U.S. stocks rallied for the sixth consecutive week, notching more new record highs along the way. Late week optimism surrounding trade provided most of the spark, as lead U.S. negotiators expressed confidence a “phase one” trade agreement with China could be reached soon. The S&P 500 has not dropped two consecutive days since October 7–8.
Economic data showed that consumers continue to spend, buoying healthy inflationary pressures and growth. The Consumer Price Index (CPI), which excludes food and energy prices, rose 2.3% year over year in October, slightly lower than September’s cycle-high 2.4% growth. Producer price growth continued to wane, but it has yet to materially weigh on companies’ end-pricing power. Retail sales rose a better-than-expected 0.3% in October, the measure’s seventh gain in eight months.
International data was mixed with Japan’s gross domestic product (GDP) unexpectedly slowing sharply while Germany narrowly avoided recession with 0.1% GDP growth in the third quarter.
Global stocks lagged behind domestic stocks last week despite optimism on trade and recent signs of stabilization in global economic growth. Emerging markets stocks lost ground on losses in Chinese stocks despite trade optimism. Losses in Japan weighed on the international developed stock market index.
Growth stocks outperformed value while small cap stocks lagged behind large caps, a return to 2019 trends. Falling interest rates boosted real estate and utilities while weighing on financials. Growth oriented communication services, healthcare, and technology also performed well. Energy fell despite a slight rise in crude oil prices.
U.S. fixed income climbed and the 10-year U.S. Treasury yield fell from a three-month high amid a mixed bag of trade headlines midweek and falling yields internationally. Benign U.S. inflation data was expected and had little impact on bond yields. The Bloomberg Barclays U.S. Aggregate Index rose 0.6%, led by gains in investment-grade corporate bonds and Treasuries. All major fixed income sectors we track finished the week higher, though high-yield corporate bonds needed Friday’s rally to get there.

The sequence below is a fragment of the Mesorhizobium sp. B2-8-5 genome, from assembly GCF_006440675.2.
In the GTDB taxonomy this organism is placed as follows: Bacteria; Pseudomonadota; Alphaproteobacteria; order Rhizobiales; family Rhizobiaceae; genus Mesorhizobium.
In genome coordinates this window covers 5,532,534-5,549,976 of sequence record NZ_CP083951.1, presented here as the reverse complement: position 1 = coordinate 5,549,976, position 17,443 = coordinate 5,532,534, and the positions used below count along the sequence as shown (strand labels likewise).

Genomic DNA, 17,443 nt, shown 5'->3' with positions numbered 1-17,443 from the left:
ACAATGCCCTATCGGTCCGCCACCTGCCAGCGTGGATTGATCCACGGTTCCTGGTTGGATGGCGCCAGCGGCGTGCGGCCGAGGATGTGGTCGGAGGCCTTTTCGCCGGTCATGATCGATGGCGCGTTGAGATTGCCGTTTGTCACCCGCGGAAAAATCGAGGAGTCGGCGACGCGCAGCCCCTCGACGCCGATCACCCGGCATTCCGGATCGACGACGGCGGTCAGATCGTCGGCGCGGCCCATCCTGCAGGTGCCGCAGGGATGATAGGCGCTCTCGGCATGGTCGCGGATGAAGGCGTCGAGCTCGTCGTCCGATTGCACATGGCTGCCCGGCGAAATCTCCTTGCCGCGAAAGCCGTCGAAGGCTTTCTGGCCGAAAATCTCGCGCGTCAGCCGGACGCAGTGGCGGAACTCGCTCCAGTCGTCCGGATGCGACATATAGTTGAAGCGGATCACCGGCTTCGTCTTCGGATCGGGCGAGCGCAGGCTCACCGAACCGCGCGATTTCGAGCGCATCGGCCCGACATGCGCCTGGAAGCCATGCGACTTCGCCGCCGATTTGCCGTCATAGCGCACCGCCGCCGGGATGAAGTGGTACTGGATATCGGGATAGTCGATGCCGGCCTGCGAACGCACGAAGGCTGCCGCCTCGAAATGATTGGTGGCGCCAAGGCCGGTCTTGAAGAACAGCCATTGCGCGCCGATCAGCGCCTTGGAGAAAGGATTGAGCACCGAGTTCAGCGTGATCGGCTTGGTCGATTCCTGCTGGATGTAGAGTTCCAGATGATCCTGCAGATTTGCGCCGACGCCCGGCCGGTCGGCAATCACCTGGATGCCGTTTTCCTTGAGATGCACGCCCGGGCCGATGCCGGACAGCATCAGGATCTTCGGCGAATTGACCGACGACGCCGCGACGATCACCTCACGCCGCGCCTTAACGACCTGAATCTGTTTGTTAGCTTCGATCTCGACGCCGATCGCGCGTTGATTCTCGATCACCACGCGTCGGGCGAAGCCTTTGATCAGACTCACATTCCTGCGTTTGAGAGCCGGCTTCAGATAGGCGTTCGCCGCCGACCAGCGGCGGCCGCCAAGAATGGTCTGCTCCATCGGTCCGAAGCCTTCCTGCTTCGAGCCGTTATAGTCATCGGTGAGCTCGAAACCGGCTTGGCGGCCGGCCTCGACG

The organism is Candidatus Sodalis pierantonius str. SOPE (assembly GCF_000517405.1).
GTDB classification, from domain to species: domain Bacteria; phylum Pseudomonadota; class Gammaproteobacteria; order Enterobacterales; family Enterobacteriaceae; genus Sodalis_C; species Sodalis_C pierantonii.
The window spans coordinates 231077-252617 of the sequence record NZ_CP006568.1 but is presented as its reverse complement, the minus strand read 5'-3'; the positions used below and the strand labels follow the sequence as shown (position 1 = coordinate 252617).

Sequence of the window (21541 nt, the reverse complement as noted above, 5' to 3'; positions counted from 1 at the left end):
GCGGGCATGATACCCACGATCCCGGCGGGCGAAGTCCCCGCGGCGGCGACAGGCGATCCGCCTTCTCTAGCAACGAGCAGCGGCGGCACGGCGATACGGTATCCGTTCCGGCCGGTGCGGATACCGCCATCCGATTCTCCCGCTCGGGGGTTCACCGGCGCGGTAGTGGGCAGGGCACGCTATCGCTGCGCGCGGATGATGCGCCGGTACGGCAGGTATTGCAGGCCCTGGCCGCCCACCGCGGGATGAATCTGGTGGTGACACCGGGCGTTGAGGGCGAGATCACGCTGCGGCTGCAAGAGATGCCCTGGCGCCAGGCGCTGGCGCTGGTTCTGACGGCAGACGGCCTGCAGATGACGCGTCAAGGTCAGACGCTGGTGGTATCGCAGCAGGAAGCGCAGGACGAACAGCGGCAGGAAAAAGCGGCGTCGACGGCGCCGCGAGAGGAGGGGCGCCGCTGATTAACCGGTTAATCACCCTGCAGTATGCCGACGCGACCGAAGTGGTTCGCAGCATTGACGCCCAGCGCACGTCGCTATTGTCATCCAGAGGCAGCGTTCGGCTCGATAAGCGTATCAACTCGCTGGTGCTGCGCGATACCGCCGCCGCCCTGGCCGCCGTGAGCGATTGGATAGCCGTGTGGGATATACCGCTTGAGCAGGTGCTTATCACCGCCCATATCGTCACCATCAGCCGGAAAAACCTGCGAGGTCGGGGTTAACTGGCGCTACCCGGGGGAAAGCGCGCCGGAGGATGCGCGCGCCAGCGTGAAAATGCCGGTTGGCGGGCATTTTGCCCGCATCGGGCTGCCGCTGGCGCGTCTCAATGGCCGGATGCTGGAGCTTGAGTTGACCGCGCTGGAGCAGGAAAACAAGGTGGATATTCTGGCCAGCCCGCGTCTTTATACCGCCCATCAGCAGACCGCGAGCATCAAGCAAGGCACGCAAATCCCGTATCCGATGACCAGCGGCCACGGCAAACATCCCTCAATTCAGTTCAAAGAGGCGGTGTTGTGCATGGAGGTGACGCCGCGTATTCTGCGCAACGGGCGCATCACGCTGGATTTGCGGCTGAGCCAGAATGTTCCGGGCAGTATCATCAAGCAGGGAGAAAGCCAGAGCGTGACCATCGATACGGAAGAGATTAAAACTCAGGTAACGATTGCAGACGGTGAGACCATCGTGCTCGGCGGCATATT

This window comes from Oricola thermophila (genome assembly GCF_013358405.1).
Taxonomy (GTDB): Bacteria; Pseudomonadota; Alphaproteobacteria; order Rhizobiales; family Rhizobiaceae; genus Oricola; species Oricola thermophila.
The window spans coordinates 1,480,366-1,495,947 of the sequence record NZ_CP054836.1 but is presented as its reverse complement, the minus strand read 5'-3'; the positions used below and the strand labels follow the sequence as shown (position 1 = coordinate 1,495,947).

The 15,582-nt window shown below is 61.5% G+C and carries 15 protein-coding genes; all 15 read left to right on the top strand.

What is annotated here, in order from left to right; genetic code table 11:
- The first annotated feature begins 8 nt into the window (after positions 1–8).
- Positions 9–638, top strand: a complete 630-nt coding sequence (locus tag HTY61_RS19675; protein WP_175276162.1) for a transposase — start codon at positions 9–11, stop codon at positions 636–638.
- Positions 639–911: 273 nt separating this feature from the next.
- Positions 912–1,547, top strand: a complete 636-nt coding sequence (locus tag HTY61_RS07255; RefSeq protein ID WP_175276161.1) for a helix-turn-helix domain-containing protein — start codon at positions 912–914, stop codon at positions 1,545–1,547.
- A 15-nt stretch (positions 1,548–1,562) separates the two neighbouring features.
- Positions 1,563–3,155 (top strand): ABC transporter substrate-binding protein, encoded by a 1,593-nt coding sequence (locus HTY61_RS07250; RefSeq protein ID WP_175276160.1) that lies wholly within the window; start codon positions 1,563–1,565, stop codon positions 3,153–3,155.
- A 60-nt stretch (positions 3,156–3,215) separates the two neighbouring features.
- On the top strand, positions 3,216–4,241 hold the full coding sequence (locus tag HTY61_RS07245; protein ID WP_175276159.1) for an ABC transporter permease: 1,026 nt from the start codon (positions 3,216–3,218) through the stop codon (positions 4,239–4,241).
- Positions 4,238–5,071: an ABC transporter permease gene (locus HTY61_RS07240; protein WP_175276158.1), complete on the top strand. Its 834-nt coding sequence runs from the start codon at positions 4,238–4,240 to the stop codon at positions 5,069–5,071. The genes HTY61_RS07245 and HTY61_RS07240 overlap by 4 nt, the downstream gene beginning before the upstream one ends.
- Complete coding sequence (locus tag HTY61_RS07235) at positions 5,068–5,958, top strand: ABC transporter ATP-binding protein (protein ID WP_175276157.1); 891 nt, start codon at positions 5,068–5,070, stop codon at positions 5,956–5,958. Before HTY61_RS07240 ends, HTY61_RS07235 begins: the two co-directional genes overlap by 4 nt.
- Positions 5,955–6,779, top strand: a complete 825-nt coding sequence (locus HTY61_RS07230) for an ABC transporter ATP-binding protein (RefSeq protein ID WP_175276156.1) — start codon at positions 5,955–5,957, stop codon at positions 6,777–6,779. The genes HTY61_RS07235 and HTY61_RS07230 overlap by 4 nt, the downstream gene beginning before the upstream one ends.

The U.S. dollar edged lower on the week, while commodities were broadly mixed with precious metals outperforming industrial metals. Gold garnered support from a weaker dollar and lower interest rates, moving higher following last week’s 3.7% slide. China-sensitive copper prices fell the most since September, consistent with weekly losses in Chinese stocks. It was a quiet week for oil, which hovered around $57 per barrel for the second consecutive week.
Next week, investors in the United States will get housing data, minutes from the last Federal Reserve policy meeting, the Conference Board’s Leading Economic Index (LEI), consumer confidence, and the Markit Services and Manufacturing purchasing managers’ index (PMI) surveys. Finally, another 15 S&P 500 components will report earnings next week as third-quarter earnings season wraps up.
This material is for general information only and is not intended to provide specific advice or recommendations for any individual. There is no assurance the products or strategies discussed are suitable for all investors or will yield positive outcomes. All performance referenced is historical and is no guarantee of future results. The economic forecasts set may not develop as predicted.
All indexes are unmanaged and cannot be invested into directly. Unmanaged index returns do not reflect fees, expenses, or sales charges. Index performance is not indicative of the performance of any investment. Sector data is represented by S&P 500 GICS sub-indexes.
Because of its narrow focus, specialty sector investing, such as healthcare, financials, or energy, will be subject to greater volatility than investing more broadly across many sectors and companies.
All information is believed to be from reliable sources; however, LPL Financial makes no representation as to its completeness or accuracy.
For a list of descriptions of the indexes referenced in this publication, please visit our website at lplresearch.com/definitions.
This research material has been prepared by LPL Financial LLC.
Securities and advisory services offered through LPL Financial (LPL), a registered investment advisor and broker-dealer (member FINRA/SIPC). Insurance products are offered through LPL or its licensed affiliates. To the extent you are receiving investment advice from a separately registered independent investment advisor, please note that LPL is not an affiliate of and makes no representation with respect to such entity.
If your advisor is located at a bank or credit union, please note that the bank/credit union is not registered as a broker-dealer or investment advisor. Registered representatives of LPL may also be employees of the bank/credit union. These products and services are being offered through LPL or its affiliates, which are separate entities from, and not affiliates of, the bank/credit union. Securities and insurance offered through LPL or its affiliates are:
Not Insured by FDIC/NCUA or Any Other Government Agency | Not Bank/Credit Union Guaranteed |
Not Bank/Credit Union Deposits or Obligations | May Lose Value
Tracking # 1-917754